Discussion in 'Special Ed 101' started by julierose24, Oct 31, 2012.
It would certainly be a good idea if she struggles in any way at school, academics and/or behavior. A 504 is similar to and IEP. They are documents used for special education services. The only difference between the two is that the IEP is enforceable by Federal law. What it does is specify areas she struggles in and puts into writing a plan to help her in those areas. In order to request one, you need to send a Certified Letter with Return Receipt Requested telling the school that you want her "evaluated for special education services including, but not limited to, thorough academic, psychological, Occupational Therapist (OT), Speech Language Pathologist (SLP), behavioral, and emotional assessments." By doing it this way, the request is in writing and the signed return receipt is your proof of the Federally mandated timeline they have to complete the assessments.
It can always be changed to an IEP later on if her needs in any area become greater or if the school is not following through with the plan. Hopefully they will be helpful but be prepared for the school to either 1)not find any problems or 2)not be willing to provide the supports she needs.
There are many nice links to explain a 504 plan. A huge difference between that and an IEP (other than that its not enforceable in terms of holding funding back etc...you can take them to court because not following the plan violates civil rights, however, because there are no rules for documentation etc...it's very hard to prove they didn't do what they should have done )...
Anyway a big difference is there is no standardized testing required to qualify. She just needs to have a legal condition that can impact her ability to access school in any way.
Some schools literally have one person who writes the plan with you and depending on the school everyone may really step up or it can just get buried and teachers barely know it's there. Still other districts have a full system with hoops to jump through ....still then, it may be followed and may not. Many fight for an IEP for that reason. You have many more protected rights and legislated procedures to handle issues. Staff licenced in your child's disability area are then assigned to work with her. So a 504 is an option but be open to maybe needing to push for an IEP. (Which is harder to qualify for of course, sigh)
What do you want to achieve with the plan? In other words, what does she need? Does she need unlimited time to do tests and a private testing room to reduce anxiety? Does she need recorded books or the ability to take a break in a specified area or room if overwhelmed? Does she need extra sets of books at home so she can't forget them? ....these are random thoughts but the idea is to think of her strengths and needs and then you (and we can help give ideas) can suggest what you want on your plan.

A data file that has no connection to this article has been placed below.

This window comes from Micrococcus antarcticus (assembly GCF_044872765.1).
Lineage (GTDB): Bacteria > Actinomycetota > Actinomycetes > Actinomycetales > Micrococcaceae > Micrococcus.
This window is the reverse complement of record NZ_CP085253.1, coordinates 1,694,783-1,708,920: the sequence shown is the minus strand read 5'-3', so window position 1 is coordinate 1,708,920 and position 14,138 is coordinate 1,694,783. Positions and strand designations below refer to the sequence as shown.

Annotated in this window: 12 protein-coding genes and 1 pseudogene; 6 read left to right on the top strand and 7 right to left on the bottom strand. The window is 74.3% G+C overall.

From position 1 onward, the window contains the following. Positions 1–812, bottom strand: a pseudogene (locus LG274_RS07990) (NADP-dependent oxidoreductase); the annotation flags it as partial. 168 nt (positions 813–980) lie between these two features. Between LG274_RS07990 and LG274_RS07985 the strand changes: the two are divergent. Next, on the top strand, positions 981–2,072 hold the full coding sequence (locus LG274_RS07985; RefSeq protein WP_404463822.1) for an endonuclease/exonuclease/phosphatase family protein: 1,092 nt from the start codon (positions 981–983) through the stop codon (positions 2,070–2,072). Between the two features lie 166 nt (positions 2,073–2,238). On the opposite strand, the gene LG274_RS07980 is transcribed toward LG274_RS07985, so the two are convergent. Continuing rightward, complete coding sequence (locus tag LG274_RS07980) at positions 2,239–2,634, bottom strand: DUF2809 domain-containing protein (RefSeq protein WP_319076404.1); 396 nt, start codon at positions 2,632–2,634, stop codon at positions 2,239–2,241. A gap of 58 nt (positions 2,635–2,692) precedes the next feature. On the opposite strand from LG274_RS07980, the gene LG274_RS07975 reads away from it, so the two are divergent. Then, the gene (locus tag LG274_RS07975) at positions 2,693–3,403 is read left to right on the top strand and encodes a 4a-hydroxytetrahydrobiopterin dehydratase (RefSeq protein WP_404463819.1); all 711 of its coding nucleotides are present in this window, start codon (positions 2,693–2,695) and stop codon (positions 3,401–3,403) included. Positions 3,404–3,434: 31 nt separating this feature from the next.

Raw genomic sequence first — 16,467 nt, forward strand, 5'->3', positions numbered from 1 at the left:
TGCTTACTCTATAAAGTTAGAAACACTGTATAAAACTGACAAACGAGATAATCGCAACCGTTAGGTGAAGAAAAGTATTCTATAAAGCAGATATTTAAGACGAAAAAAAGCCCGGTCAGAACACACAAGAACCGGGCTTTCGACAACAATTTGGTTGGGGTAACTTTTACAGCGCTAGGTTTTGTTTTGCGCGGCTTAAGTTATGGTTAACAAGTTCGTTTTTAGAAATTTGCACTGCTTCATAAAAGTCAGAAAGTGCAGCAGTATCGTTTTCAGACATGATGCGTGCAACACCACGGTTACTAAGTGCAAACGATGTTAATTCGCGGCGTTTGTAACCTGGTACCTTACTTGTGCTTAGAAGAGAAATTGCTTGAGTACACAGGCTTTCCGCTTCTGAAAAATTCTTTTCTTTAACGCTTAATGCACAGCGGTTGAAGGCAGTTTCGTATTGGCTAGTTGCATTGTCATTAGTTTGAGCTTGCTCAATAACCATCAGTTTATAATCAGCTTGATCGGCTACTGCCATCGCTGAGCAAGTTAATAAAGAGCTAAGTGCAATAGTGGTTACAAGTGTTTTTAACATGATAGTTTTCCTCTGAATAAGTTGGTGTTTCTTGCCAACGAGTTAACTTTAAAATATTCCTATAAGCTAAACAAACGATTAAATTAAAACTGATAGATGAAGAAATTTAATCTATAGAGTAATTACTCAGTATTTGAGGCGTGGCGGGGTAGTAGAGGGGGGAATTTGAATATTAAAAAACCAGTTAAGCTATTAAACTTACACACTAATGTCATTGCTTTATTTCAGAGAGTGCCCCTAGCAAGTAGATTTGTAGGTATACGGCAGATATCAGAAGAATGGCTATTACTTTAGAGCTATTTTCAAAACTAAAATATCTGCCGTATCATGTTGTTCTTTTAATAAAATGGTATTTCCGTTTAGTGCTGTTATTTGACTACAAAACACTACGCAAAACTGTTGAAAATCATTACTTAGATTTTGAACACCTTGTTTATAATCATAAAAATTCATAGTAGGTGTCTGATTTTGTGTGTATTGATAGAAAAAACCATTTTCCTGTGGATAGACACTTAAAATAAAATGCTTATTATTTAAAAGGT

Some schools will say no, she doesn't need it if het grades are ok. But we all know there's more to school and by law behavior and social aspects must be considered.
So, what are your wishes for her in school? What are the struggles?
Ask the psychologist for recommendations on what to include, too. Professional recommendations often carry "some" weight in school (not always). Here, a parent request is ignored... but professional requests they at least attempt to do something about.
504 was written to help children with disabilities and hidden disabilities. Some of it's key points are. 1. If the child attends a pulic school. The parent notices signs of a learning disorder. They have a right to ask the school to test them. Because public schools are federaly funded they are under section 504 by law required to do so. 2. If the child is proven to have one. The school is also required to provide what ever is necissary to enable them to learn. Just the basic parts. I know because my daughter has Adjusment Disorder with Mixed Disturbance of Emotions and Conduct Disorder. She also has allergies which she takes medicine for nightly. I'm currently fighting with her school because both her counciler and I believe she also shows signs of A.D.D. and they are giving me a hard time. I was told "We don't test for that here." something by Law they aren't allowed to do.
This is a mix of accurate and inaccurate information.
1. The school is not required to test a child suspected of a disability. They are required to consider a request from a parent or teacher that a child be evaluated but they can decline to do so. They must decline in writing with their reasons for not feeling that the child is a child with a disability as defined by IDEA.
Section 504 has nothing to do with testing. It has to do with non-discrimination and reasonable accomodations.
2. The school is required to provide a Free Appropriate Public Education in the Least Restrictive Environment for a child identified with a disability that has a negative impact on their education. The services for each child are spelled out in their IEP.
3. Your school is absolutely, 100% correct that they should not be testing for ADHD. That is a medical diagnosis that must come from your child's doctor. Once the child has been diagnosed, you can take that information to the school and they can evaluate and determine if thenADHD is having a negative impact on her education.
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